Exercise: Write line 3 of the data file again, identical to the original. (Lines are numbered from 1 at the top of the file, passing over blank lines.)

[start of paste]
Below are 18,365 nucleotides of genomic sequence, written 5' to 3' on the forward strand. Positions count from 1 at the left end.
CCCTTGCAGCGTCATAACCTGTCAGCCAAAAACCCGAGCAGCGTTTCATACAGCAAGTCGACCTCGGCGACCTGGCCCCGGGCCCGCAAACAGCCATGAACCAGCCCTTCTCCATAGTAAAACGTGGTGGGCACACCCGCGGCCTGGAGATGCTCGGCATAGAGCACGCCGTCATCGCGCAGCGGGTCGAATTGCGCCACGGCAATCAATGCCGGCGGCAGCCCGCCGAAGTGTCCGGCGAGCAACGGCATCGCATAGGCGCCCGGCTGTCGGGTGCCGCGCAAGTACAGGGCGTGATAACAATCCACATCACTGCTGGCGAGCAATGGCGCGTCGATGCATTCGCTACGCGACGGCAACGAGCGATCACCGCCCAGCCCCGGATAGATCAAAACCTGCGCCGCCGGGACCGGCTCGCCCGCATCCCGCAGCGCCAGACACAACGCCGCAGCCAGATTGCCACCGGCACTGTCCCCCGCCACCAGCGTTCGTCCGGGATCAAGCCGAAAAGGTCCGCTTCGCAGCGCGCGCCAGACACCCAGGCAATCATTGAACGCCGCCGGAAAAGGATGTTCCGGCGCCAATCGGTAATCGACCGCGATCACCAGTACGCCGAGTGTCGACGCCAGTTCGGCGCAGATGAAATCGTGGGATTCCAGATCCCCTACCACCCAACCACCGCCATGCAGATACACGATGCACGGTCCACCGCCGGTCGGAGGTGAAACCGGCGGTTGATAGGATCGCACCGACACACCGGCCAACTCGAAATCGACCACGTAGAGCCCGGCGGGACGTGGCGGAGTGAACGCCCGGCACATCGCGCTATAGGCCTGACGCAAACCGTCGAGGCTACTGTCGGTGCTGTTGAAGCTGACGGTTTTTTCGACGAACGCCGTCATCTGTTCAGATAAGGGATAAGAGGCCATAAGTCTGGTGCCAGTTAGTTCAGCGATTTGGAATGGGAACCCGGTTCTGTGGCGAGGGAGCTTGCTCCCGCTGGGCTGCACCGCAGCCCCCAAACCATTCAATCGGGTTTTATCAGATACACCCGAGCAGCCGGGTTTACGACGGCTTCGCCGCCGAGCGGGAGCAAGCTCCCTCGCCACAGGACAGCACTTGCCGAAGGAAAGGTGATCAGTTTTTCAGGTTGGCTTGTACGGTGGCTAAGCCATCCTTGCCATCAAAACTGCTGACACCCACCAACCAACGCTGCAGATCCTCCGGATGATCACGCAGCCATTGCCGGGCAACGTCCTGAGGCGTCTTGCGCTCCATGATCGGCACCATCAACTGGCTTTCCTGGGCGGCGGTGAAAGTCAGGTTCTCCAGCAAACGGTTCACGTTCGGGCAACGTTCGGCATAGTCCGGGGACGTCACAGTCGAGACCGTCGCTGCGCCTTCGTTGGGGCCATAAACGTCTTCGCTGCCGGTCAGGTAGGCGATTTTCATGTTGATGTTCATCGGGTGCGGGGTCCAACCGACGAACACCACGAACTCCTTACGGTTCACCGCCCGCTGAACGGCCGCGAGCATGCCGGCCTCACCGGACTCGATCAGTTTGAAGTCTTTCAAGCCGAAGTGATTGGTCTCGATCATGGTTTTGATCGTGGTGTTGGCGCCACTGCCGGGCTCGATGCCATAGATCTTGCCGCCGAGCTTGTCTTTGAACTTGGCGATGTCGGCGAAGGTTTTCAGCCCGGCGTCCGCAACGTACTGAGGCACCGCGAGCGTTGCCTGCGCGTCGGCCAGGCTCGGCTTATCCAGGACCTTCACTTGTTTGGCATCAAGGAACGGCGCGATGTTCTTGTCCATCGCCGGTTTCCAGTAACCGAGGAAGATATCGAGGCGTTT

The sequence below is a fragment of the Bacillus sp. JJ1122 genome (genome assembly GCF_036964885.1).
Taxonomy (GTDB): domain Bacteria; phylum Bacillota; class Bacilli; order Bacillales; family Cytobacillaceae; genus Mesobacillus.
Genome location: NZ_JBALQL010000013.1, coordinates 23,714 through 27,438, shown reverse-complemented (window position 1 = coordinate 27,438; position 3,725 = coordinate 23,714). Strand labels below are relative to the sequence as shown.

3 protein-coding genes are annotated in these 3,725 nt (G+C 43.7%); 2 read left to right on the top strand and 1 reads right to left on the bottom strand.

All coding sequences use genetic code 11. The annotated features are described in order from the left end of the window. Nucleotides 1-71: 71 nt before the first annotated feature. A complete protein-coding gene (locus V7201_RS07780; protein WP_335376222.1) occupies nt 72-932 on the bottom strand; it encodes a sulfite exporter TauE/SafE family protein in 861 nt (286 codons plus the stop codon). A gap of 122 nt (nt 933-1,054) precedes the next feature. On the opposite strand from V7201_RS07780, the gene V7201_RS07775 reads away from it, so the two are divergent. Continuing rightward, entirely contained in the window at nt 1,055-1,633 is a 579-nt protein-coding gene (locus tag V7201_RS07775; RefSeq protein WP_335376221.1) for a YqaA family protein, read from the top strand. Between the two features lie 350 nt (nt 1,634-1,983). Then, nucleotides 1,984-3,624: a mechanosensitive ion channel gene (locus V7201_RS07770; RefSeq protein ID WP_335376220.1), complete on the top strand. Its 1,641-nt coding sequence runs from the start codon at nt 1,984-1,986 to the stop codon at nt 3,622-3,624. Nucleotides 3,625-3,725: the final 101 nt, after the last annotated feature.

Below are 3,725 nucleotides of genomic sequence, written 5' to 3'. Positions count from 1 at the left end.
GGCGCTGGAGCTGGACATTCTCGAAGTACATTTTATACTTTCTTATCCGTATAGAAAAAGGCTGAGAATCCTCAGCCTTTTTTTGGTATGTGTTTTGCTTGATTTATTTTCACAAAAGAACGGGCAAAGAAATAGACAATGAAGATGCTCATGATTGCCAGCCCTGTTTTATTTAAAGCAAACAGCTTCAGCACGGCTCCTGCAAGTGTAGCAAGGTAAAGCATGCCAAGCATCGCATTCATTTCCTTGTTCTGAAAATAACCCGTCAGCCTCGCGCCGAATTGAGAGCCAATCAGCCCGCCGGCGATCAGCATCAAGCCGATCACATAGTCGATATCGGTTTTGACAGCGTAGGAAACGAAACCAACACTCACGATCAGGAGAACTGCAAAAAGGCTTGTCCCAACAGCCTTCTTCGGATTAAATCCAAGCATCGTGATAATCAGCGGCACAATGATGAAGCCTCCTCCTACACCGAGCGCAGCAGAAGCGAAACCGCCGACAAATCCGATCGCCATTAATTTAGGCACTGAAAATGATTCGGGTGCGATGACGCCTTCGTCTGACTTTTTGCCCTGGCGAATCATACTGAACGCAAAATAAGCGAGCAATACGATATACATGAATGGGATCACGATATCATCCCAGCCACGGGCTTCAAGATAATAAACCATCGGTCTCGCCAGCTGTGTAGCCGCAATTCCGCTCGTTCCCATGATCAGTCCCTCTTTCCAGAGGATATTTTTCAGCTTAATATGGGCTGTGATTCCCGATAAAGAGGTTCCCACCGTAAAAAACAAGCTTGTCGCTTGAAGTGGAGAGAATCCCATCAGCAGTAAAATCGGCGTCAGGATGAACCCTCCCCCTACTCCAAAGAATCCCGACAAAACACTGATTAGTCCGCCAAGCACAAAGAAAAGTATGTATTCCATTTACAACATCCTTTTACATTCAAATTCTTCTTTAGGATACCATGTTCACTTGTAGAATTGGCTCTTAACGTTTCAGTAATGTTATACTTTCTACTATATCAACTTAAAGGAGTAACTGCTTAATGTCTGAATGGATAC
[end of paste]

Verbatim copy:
The sequence below is a fragment of the Bacillus sp. JJ1122 genome (genome assembly GCF_036964885.1).